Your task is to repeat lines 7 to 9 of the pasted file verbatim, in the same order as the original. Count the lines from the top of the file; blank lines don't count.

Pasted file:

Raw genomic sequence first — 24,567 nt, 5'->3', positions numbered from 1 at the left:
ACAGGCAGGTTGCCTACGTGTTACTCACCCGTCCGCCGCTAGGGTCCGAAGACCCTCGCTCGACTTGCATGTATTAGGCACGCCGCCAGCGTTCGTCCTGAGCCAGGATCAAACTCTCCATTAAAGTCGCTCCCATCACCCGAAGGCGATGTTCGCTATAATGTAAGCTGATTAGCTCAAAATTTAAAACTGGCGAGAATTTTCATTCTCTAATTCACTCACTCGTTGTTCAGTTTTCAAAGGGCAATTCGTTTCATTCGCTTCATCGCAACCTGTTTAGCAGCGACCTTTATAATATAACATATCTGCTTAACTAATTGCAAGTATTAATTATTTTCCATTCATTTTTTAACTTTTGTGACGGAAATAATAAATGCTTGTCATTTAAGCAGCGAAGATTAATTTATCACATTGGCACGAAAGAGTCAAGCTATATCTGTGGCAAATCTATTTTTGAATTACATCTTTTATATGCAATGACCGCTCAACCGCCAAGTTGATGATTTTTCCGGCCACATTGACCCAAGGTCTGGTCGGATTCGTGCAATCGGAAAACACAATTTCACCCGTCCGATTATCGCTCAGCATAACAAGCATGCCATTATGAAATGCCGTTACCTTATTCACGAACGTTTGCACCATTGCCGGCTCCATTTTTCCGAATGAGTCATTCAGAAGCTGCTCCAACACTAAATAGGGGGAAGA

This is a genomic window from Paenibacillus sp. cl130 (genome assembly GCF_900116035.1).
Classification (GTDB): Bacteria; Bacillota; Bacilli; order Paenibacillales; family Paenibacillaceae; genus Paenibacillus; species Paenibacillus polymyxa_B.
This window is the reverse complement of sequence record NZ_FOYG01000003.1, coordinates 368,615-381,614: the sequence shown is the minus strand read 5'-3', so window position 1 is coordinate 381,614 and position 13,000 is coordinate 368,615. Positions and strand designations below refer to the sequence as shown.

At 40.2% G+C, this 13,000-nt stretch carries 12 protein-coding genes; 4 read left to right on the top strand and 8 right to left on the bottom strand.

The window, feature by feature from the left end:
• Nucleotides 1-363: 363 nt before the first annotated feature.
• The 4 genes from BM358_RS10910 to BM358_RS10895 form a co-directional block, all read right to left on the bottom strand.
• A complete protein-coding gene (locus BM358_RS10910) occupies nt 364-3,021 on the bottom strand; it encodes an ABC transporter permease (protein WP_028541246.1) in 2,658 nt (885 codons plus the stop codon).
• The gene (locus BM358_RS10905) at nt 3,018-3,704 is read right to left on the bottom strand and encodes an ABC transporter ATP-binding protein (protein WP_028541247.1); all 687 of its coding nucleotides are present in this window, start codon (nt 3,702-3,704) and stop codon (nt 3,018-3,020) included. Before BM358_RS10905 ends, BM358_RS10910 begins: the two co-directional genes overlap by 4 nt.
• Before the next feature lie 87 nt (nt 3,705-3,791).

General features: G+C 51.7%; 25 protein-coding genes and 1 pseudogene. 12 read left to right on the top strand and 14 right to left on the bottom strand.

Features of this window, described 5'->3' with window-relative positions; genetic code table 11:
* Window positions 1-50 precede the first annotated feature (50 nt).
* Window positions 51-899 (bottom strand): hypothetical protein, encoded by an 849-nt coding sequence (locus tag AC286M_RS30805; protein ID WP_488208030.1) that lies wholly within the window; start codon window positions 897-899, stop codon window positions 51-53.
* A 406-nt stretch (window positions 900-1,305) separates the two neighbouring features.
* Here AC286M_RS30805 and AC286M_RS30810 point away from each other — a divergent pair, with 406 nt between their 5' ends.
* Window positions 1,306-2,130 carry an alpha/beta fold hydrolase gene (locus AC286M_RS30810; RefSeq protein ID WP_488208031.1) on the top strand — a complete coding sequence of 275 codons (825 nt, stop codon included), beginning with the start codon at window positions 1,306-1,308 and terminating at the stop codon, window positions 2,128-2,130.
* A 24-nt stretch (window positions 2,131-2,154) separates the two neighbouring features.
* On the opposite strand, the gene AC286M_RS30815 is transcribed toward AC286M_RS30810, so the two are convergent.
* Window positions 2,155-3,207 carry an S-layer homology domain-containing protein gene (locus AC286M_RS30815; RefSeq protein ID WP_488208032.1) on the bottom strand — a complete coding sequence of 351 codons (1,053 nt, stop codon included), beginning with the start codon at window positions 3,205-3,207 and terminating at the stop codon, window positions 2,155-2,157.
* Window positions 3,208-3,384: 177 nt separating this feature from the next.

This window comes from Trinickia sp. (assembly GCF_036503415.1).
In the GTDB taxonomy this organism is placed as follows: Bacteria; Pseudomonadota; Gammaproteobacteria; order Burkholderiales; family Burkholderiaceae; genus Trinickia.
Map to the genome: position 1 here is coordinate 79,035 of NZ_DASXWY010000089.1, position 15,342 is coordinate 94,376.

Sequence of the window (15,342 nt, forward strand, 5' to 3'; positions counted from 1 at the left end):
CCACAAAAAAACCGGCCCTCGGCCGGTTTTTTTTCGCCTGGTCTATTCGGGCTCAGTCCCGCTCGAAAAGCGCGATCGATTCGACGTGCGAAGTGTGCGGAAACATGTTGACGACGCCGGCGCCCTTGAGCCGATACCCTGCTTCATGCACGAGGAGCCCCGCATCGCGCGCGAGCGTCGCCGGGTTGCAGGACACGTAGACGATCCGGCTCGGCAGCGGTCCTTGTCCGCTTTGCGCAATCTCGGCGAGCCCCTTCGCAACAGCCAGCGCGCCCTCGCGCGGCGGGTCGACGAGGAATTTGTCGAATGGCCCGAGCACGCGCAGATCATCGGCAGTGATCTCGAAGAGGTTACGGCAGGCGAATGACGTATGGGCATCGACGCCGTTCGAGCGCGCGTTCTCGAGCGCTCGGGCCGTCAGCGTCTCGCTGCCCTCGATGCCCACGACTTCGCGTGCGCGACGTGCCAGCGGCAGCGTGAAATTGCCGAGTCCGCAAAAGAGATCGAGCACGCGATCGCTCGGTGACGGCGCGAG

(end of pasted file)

The window, feature by feature from the left end:
• Nucleotides 1-363: 363 nt before the first annotated feature.
• The 4 genes from BM358_RS10910 to BM358_RS10895 form a co-directional block, all read right to left on the bottom strand.